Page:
More on Orthorexia Nervosa

Orthorexia Nervosa is another potential by-product of over-exercising to the point of dependency. This condition is marked by an unhealthy obsession with healthy eating. Like exercise addiction, Orthorexia Nervosa can consume your life to the point where you’re:

  1. Missing social engagements.
  2. Pinning your mood on what you ate that day.
  3. Pinning your mood on the exercise routine you completed.
  4. Exercising when you’re sick or injured.

This preoccupation gives one a feeling of control and false power based on diet and workout regimen. One can become overwhelmed when a diet or exercise goal is not met. This disorder – given the media’s preoccupation with looking good and eating healthy – is substantially growing by women and gentleman who want “to be healthy.”

How to Identify Exercise Addiction

Since many of us commit to a continuous workout plan, what does fitness addiction look like? Exercise psychologist Heather Hausenblas explains it best:

“It’s when exercise becomes all consuming – when you start losing friends, foregoing social activities or reneging work opportunities – that your workout schedule becomes cause for concern.”

Here are some of the signs of exercise addiction that can signal you may be taking it too far:

Tolerance. Your body adapts to the challenge of fitness you exert on it. If you get to a point where strenuous physical activity – 15 minutes on a stairmaster or a five mile jog on a treadmill – is too easy, this may be a sign of addiction. An increase in intensity is okay but when your body no longer feels and reacts to an increase then it becomes over-exercise.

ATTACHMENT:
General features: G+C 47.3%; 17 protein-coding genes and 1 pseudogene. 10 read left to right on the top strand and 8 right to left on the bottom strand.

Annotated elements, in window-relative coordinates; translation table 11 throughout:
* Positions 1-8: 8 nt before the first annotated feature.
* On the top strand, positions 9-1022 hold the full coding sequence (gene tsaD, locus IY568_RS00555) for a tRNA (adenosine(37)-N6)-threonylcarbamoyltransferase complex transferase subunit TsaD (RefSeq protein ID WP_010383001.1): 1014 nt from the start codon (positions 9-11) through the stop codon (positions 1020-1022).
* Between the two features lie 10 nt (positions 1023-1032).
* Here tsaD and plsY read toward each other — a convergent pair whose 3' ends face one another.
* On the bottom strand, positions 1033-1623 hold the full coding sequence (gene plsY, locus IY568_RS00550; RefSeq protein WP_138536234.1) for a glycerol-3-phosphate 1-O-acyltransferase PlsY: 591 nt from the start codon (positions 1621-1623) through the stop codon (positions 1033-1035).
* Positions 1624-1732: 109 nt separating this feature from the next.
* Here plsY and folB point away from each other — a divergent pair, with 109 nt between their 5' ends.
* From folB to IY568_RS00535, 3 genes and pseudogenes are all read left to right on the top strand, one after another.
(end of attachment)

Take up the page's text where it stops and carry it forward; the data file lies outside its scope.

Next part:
Withdrawal. Much the way a caffeine drinker feels the effects of withdrawal when they give it up, a person with a fitness addiction may feel anxious or restless when they miss their workout routine. However, this isn’t the norm for regular physical activity.

Lack of control. Taking a break, resting up, and meeting up with friends instead of hitting the gym shouldn’t be a problem. If you feel an overwhelming need to never miss a workout, it may be a sign you’re losing control over your routine.

Intention. If you come up with a workout plan, stick to it. One 50-minute yoga class for the day is all the physical activity you need. However, if you’re adding on an extra bar method class or another hour of strength training, you’re diverging from your original intention.

Time. Everyone has a busy schedule and may show up late from time to time because of traffic, etc. However, running late to a business meeting or missing, class, work, dinner plans, etc. because your workout repeatedly runs long is a red flag that exercise is taking up too much of your time.

Continuance. If you experience an injury or feel emotional distress yet continue to push yourself through workouts you may want to reconsider the role exercise plays in your life.
Use of steroids. Steroids are a prescription drug used for specific medical treatments. Although athletes commonly use them, steroids are illegal outside of prescription and can cause serious health problems.

How is Exercise Addiction Treated?

Although there is limited research and literature on exercise addiction, researchers in the behavioral health field suggest the best way to approach this disorder is to slowly ease up on the routine and mix it up. For instance, rather than the same yoga and strength training each day, mix in a session of swimming or biking, or try an assortment of group exercise classes at the local gym.

In addition, talking with professionals who can help you modify emotional states associated with the behaviors, thoughts and feelings one experiences is important. Learning to keep exercise within the range that health experts suggest will keep you healthy and strong – 150 minutes each week of aerobics and strength training.